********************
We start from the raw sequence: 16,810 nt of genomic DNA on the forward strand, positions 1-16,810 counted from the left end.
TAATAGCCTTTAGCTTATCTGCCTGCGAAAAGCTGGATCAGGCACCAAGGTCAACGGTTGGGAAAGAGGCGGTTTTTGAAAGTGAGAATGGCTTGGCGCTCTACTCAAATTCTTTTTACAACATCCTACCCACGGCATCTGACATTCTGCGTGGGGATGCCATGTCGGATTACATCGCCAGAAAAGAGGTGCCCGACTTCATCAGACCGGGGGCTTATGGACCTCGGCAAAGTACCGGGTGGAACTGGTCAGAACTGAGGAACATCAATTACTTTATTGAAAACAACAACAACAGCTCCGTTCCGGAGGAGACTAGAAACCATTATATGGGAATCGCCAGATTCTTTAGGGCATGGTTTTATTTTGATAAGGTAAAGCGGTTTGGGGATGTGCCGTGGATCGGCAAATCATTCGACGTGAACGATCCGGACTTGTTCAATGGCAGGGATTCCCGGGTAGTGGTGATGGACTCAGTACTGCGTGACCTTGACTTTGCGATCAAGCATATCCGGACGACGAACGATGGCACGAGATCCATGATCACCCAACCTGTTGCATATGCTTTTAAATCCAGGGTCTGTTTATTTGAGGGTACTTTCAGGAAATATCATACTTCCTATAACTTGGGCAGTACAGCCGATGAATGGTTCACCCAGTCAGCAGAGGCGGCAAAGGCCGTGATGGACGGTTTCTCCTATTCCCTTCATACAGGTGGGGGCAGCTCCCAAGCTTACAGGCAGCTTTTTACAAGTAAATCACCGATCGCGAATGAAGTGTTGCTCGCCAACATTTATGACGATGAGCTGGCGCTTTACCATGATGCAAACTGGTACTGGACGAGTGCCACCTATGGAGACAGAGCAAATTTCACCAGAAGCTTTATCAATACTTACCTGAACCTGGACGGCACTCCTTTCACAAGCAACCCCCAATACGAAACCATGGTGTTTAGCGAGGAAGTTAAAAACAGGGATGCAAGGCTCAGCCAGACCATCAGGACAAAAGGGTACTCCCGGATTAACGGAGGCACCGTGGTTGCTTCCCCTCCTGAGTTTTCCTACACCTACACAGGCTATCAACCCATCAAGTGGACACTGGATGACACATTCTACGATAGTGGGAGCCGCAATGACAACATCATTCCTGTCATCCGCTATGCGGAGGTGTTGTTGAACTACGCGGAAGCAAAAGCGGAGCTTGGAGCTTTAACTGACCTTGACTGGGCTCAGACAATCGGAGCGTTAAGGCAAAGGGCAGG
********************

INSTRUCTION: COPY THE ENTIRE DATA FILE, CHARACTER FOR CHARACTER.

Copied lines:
We start from the raw sequence: 16,810 nt of genomic DNA on the forward strand, positions 1-16,810 counted from the left end.
TAATAGCCTTTAGCTTATCTGCCTGCGAAAAGCTGGATCAGGCACCAAGGTCAACGGTTGGGAAAGAGGCGGTTTTTGAAAGTGAGAATGGCTTGGCGCTCTACTCAAATTCTTTTTACAACATCCTACCCACGGCATCTGACATTCTGCGTGGGGATGCCATGTCGGATTACATCGCCAGAAAAGAGGTGCCCGACTTCATCAGACCGGGGGCTTATGGACCTCGGCAAAGTACCGGGTGGAACTGGTCAGAACTGAGGAACATCAATTACTTTATTGAAAACAACAACAACAGCTCCGTTCCGGAGGAGACTAGAAACCATTATATGGGAATCGCCAGATTCTTTAGGGCATGGTTTTATTTTGATAAGGTAAAGCGGTTTGGGGATGTGCCGTGGATCGGCAAATCATTCGACGTGAACGATCCGGACTTGTTCAATGGCAGGGATTCCCGGGTAGTGGTGATGGACTCAGTACTGCGTGACCTTGACTTTGCGATCAAGCATATCCGGACGACGAACGATGGCACGAGATCCATGATCACCCAACCTGTTGCATATGCTTTTAAATCCAGGGTCTGTTTATTTGAGGGTACTTTCAGGAAATATCATACTTCCTATAACTTGGGCAGTACAGCCGATGAATGGTTCACCCAGTCAGCAGAGGCGGCAAAGGCCGTGATGGACGGTTTCTCCTATTCCCTTCATACAGGTGGGGGCAGCTCCCAAGCTTACAGGCAGCTTTTTACAAGTAAATCACCGATCGCGAATGAAGTGTTGCTCGCCAACATTTATGACGATGAGCTGGCGCTTTACCATGATGCAAACTGGTACTGGACGAGTGCCACCTATGGAGACAGAGCAAATTTCACCAGAAGCTTTATCAATACTTACCTGAACCTGGACGGCACTCCTTTCACAAGCAACCCCCAATACGAAACCATGGTGTTTAGCGAGGAAGTTAAAAACAGGGATGCAAGGCTCAGCCAGACCATCAGGACAAAAGGGTACTCCCGGATTAACGGAGGCACCGTGGTTGCTTCCCCTCCTGAGTTTTCCTACACCTACACAGGCTATCAACCCATCAAGTGGACACTGGATGACACATTCTACGATAGTGGGAGCCGCAATGACAACATCATTCCTGTCATCCGCTATGCGGAGGTGTTGTTGAACTACGCGGAAGCAAAAGCGGAGCTTGGAGCTTTAACTGACCTTGACTGGGCTCAGACAATCGGAGCGTTAAGGCAAAGGGCAGG